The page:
4. The husband who wishes to contest his wife's claim for a 10 per cent increase in housekeeping will wish to know whether prices, in general, have increased by 10 per cent since her last increase. If he is both fair and shrewd, he may examine the subsections of the Index to ascertain whether the things that his wife buys have increased most, e.g., have recent inflationary trends been caused by rises in the cost of electricity, gas, mortgage repayments, petrol, rates, etc., or by increases in the cost of food and clothing?
  5. Entrepreneurs wish to judge their profit potential and plan future production in light of recent price increases and trends.
  6. The Government will wish to know how well its policies are succeeding or how much else needs to be done to fulfil election promises. The Government is also vitally concerned with the movements of the various indices because a government must have overall surveillance of the entire economic system. Price indices are compiled by the Employment Gazette, The Economist, and other economics publications.
  7. There are four main stages in the compilation of the Index of Retail Prices or the Cost of Living Index as it is sometimes called:

    1. A base year, or starting point, has to be chosen. The average level of prices at the base year is represented by 100. Other years are compared with the base year in the same way as geographers compare heights and depths above or below sea level. The current Department of Employment Index is based on prices charged in January 1974. Previous base years selected have included 1962, 1956, and 1947.
    2. A list is drawn up of 350 commodities and services likely to be purchased by an average family. Some goods are relatively more important than others, so a system of weighting is used. For this purpose, goods and services are divided into 11 classes (see Table 17.1). An appropriate weighting is given to each class. The food section is based on the average expenditure on the food of households (excluding those of pensioners and those where the head of the household earns £185 a week or more) over the past three years and repriced at January 1974 prices.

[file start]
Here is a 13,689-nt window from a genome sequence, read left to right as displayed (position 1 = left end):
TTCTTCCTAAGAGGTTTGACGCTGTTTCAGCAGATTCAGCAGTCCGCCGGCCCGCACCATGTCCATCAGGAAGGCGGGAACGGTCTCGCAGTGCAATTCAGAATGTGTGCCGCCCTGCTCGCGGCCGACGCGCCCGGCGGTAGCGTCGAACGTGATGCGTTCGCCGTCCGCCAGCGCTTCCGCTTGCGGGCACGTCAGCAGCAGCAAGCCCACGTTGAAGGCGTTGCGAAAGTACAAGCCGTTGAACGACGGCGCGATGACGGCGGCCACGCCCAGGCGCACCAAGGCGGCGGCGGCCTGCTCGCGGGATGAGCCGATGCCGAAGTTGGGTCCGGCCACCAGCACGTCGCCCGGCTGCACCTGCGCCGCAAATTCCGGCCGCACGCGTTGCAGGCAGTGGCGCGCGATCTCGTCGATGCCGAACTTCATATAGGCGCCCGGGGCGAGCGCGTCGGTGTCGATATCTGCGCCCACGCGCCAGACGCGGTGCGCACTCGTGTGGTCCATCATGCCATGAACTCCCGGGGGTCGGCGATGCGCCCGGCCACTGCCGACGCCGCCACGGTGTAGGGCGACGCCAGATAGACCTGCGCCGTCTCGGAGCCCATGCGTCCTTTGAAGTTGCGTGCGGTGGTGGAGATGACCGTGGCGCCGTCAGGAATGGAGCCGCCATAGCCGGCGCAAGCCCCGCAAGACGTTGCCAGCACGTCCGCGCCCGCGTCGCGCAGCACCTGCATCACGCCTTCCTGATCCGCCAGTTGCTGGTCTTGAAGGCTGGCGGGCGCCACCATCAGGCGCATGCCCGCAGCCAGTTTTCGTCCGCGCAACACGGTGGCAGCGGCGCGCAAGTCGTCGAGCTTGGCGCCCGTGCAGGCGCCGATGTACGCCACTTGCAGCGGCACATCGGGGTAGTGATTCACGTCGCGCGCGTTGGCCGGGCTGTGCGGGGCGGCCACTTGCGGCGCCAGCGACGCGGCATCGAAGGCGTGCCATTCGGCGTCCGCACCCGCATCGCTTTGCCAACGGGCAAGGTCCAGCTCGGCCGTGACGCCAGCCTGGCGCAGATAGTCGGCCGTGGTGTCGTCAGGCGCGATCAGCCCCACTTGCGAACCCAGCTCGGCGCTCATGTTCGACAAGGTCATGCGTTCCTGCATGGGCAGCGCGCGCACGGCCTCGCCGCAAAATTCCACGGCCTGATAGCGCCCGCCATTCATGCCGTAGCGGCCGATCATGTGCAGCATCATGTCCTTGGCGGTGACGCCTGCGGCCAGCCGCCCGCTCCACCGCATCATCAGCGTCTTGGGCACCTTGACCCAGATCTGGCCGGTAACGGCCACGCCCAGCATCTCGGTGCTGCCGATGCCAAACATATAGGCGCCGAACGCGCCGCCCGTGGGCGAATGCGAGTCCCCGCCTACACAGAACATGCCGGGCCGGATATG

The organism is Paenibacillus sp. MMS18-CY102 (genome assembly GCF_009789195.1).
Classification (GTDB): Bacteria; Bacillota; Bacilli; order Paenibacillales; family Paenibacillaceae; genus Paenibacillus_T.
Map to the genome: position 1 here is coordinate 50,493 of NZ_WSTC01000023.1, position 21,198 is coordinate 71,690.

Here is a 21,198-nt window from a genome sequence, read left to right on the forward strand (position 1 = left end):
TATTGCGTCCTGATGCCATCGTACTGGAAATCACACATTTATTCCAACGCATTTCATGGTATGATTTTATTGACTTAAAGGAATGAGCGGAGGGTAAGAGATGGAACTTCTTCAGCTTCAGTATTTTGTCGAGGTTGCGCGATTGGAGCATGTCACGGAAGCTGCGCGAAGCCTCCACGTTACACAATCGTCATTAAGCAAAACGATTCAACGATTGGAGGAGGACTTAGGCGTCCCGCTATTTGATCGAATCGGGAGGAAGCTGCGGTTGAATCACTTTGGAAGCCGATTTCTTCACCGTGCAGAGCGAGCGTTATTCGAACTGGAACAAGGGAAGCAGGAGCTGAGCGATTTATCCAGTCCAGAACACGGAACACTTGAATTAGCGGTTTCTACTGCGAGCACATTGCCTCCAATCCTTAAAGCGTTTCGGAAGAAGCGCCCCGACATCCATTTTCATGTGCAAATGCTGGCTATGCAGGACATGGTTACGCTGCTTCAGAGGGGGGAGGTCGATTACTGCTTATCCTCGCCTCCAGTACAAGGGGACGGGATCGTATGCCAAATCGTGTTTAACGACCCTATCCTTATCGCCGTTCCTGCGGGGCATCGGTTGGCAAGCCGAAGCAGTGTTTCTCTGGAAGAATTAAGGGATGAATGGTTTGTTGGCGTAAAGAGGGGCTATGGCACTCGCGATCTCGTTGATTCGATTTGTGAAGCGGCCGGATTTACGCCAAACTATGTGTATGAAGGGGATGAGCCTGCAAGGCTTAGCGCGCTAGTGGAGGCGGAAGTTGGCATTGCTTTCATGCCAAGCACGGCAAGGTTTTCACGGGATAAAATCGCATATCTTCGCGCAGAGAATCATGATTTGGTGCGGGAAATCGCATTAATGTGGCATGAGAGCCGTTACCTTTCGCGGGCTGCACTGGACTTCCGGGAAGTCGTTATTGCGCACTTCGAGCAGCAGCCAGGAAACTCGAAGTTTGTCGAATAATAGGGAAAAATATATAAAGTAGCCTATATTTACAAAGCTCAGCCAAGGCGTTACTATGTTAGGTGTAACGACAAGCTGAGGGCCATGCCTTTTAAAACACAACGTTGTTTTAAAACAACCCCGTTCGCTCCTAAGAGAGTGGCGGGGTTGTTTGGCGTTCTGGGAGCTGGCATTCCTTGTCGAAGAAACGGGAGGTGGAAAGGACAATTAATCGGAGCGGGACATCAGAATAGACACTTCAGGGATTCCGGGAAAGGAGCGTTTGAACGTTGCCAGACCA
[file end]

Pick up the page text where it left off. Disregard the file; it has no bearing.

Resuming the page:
3. Prices prevailing on a Tuesday near the middle of the month are compared with the average level of prices on 16 January 1974. About 150 000 quotations are taken each month from shops throughout the UK. The prices are those that are charged for economic goods and services.
    4. The average percentage change in price, since the base date, is then worked out for each separate commodity and service. The procedure for arriving at this average percentage change is a complicated business and is not the same for every type of commodity or service included in the Index. We are only concerned with the average percentage change expressed on a points system.

    Although the Index is very important as an instrument for measuring changes in the value of money, there are imperfections in its compilation, although these should not tempt the student to dismiss it as completely false or valueless. The main snags of the Index are:

    1. Innovations ensure that new goods continually appear on the market. The pattern of people's spending is continually altering but changes in the goods and services (chosen as representative for purposes of the Index) will of necessity be tardy.